Alden Pornasdoro

MMPC

 

Malicious macro using a sneaky new trick

May 18th, 2016 No comments

We recently came across a file (ORDER-549-6303896-2172940.docm, SHA1: 952d788f0759835553708dbe323fd08b5a33ec66) containing a VBA project that scripts a malicious macro (SHA1: 73c4c3869304a10ec598a50791b7de1e7da58f36). We added it under the detection TrojanDownloader:O97M/Donoff – a large family of Office-targeting macro-based malware that has been active for several years (see our blog category on macro-based malware for more blogs).

However, there wasn’t an immediate, obvious identification that this file was actually malicious. It’s a Word file that contains seven VBA modules and a VBA user form with a few buttons (using the CommandButton elements).

Screenshot of VBA script editor showing the user form and list of modules

The VBA user form contains three buttons

 

The VBA modules look like legitimate SQL programs powered with a macro; no malicious code found there … However, after further investigation we noticed a strange string in the Caption field for CommandButton3 in the user form.

It appeared to be some sort of encrypted string.

We went back and reviewed the other modules in the file, and sure enough – there’s something unusual going on in Module2. A macro there (UsariosConectados) decrypts the string in the Caption field for CommandButton3, which turns out to be a URL. It uses the deault autoopen() macro to run the entire VBA project when the document is opened.

Screenshot of the VBA macro script in Module2 that decrypts the Caption string

The macro script in Module2 decrypts the string in the Caption field

 

The macro will connect to the URL (hxxp://clickcomunicacion.es/<uniqueid>) to download a payload which we detect as Ransom:Win32/Locky (SHA1: b91daa9b78720acb2f008048f5844d8f1649a5c4).

The VBA project (and, therefore, the macro) will automatically run if the user enables macros when opening the file – our strongest suggestion for the prevention of Office-targeting macro-based malware is to only enable macros if you wrote the macro yourself, or completely trust and know the person who wrote it.

See our threat intelligence report on macros and our macro-based malware page for further guidance on preventing and recovering from these types of attacks.

-Marianne Mallen and Wei Li
MMPC

New feature in Office 2016 can block macros and help prevent infection

March 22nd, 2016 No comments

Macro-based malware is on the rise and we understand it is a frustrating experience for everyone. To help counter this threat, we are releasing a new feature in Office 2016 that blocks macros from loading in certain high-risk scenarios.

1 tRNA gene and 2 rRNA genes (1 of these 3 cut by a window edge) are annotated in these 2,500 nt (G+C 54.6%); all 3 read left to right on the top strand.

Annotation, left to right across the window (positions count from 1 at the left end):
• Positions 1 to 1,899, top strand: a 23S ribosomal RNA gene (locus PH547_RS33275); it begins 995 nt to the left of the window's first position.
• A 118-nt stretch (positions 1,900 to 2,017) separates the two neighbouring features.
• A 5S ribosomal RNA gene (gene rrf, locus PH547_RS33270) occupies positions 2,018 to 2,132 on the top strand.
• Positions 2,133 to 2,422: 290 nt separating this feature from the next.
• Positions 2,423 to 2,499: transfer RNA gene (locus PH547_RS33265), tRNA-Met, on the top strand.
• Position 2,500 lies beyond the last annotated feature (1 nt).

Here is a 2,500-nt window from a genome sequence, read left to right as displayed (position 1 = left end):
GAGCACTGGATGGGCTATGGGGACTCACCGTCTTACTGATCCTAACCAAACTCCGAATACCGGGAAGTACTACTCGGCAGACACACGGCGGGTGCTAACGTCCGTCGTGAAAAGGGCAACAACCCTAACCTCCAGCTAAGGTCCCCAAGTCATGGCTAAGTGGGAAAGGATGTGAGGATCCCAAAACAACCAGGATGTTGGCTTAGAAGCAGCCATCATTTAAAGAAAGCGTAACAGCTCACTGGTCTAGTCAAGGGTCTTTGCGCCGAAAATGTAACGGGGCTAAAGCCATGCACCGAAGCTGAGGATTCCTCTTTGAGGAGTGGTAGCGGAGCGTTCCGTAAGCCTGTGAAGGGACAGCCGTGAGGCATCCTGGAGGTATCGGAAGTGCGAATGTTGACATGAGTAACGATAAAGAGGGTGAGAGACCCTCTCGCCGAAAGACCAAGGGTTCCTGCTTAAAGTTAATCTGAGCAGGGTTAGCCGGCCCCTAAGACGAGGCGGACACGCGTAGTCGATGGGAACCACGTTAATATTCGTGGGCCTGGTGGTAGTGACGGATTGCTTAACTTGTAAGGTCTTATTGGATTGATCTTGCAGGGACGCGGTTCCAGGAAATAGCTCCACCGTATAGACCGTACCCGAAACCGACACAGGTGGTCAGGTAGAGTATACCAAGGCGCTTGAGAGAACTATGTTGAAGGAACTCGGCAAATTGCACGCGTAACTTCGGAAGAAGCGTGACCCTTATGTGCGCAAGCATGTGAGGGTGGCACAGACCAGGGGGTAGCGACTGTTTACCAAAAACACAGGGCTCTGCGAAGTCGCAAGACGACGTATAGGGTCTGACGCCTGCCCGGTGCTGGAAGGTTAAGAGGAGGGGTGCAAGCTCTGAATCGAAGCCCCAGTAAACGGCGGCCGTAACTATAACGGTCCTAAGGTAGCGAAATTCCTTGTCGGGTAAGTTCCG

Macro-based malware infection is still increasing

Macro-based malware continues its rise. We featured macro-based malware in our Threat Intelligence report last year, but infections are still increasing.

Despite periodic lulls, infections for the top 20 most detected macro-based malware were high over the past three months.

 

In the enterprise, recent data from our Office 365 Advanced Threat Protection service indicates 98% of Office-targeted threats use macros.

Note these are detections and not necessarily successful infections. To learn more about Advanced Threat Protection and other security features in Office 365, check out this blog and video.

The enduring appeal for macro-based malware appears to rely on a victim’s likelihood to enable macros. Previous versions of Office include a warning when opening documents that contain macros, but malware authors have become more resilient in their social engineering tactics, luring users to enable macros in good faith and ending up infected.

 

Block the macro, block the threat

In response to the growing trend of macro-based threats, we’ve introduced a new, tactical feature in Office 2016 that can help enterprise administrators prevent the risk from macros in certain high risk scenarios. This feature:

  1. Allows an enterprise to selectively scope macro use to a set of trusted workflows.
  2. Block easy access to enable macros in scenarios considered high risk.
  3. Provide end users with a different and stricter notification so it is easier for them to distinguish a high-risk situation against a normal workflow.

This feature can be controlled via Group Policy and configured per application. It enables enterprise administrators to block macros from running in Word, Excel and PowerPoint documents that come from the Internet. This includes scenarios such as the following:

  1. Documents downloaded from Internet websites or consumer storage providers (like OneDrive, Google Drive, and Dropbox).
  2. Documents attached to emails that have been sent from outside the organization (where the organization uses the Outlook client and Exchange servers for email)
  3. Documents opened from public shares hosted on the Internet (such as files downloaded from file-sharing sites).

Let’s walk through a common attack scenario and see this feature in action.

Claudia is an enterprise administrator at Contoso. After a rash of macro-based malware attacks targeting her organization, she learns of this new feature in Office 2016 and has rolled out a Group Policy update to all Office clients on the network.

Stewart is a cybercriminal looking to attack and penetrate the Contoso network. Stewart uses macro-based malware because he’s had recent successes using it. He launches his attack campaign against Contoso by targeting James, an employee there.

James receives an email from Stewart in his inbox that has an attached Word document. The email has content designed to pique James’s interest and influence him to open the attachment.